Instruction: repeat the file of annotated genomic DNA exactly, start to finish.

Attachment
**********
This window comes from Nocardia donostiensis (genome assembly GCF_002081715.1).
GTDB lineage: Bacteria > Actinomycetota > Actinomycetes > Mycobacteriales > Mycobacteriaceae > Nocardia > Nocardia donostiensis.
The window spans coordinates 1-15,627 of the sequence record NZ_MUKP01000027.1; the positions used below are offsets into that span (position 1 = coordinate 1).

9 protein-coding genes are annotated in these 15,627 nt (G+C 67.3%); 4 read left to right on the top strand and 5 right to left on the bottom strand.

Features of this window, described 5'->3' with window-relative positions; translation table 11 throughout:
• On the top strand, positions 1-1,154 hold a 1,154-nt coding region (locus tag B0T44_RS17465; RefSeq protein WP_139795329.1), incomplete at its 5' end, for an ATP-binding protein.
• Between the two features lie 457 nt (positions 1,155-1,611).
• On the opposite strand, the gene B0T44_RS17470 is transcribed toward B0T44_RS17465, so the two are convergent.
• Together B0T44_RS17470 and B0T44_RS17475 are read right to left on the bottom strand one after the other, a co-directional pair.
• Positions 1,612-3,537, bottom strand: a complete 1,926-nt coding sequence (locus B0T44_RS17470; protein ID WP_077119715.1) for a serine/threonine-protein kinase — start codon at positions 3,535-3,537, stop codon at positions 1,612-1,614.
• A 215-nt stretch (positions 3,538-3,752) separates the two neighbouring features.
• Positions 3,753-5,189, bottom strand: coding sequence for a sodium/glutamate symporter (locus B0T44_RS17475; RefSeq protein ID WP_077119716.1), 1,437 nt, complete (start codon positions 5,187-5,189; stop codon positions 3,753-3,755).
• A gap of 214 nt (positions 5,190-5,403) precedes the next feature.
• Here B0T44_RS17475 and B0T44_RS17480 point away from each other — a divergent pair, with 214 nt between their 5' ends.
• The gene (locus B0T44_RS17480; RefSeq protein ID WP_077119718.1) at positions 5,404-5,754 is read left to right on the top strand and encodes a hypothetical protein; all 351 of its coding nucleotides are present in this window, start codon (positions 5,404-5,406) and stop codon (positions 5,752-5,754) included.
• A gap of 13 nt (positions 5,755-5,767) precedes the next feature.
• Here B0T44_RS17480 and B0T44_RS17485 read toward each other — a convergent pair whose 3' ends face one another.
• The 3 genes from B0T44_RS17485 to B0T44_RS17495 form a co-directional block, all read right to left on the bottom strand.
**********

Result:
This window comes from Nocardia donostiensis (genome assembly GCF_002081715.1).
GTDB lineage: Bacteria > Actinomycetota > Actinomycetes > Mycobacteriales > Mycobacteriaceae > Nocardia > Nocardia donostiensis.
The window spans coordinates 1-15,627 of the sequence record NZ_MUKP01000027.1; the positions used below are offsets into that span (position 1 = coordinate 1).

9 protein-coding genes are annotated in these 15,627 nt (G+C 67.3%); 4 read left to right on the top strand and 5 right to left on the bottom strand.

Features of this window, described 5'->3' with window-relative positions; translation table 11 throughout:
• On the top strand, positions 1-1,154 hold a 1,154-nt coding region (locus tag B0T44_RS17465; RefSeq protein WP_139795329.1), incomplete at its 5' end, for an ATP-binding protein.
• Between the two features lie 457 nt (positions 1,155-1,611).
• On the opposite strand, the gene B0T44_RS17470 is transcribed toward B0T44_RS17465, so the two are convergent.
• Together B0T44_RS17470 and B0T44_RS17475 are read right to left on the bottom strand one after the other, a co-directional pair.
• Positions 1,612-3,537, bottom strand: a complete 1,926-nt coding sequence (locus B0T44_RS17470; protein ID WP_077119715.1) for a serine/threonine-protein kinase — start codon at positions 3,535-3,537, stop codon at positions 1,612-1,614.
• A 215-nt stretch (positions 3,538-3,752) separates the two neighbouring features.
• Positions 3,753-5,189, bottom strand: coding sequence for a sodium/glutamate symporter (locus B0T44_RS17475; RefSeq protein ID WP_077119716.1), 1,437 nt, complete (start codon positions 5,187-5,189; stop codon positions 3,753-3,755).
• A gap of 214 nt (positions 5,190-5,403) precedes the next feature.
• Here B0T44_RS17475 and B0T44_RS17480 point away from each other — a divergent pair, with 214 nt between their 5' ends.
• The gene (locus B0T44_RS17480; RefSeq protein ID WP_077119718.1) at positions 5,404-5,754 is read left to right on the top strand and encodes a hypothetical protein; all 351 of its coding nucleotides are present in this window, start codon (positions 5,404-5,406) and stop codon (positions 5,752-5,754) included.
• A gap of 13 nt (positions 5,755-5,767) precedes the next feature.
• Here B0T44_RS17480 and B0T44_RS17485 read toward each other — a convergent pair whose 3' ends face one another.
• The 3 genes from B0T44_RS17485 to B0T44_RS17495 form a co-directional block, all read right to left on the bottom strand.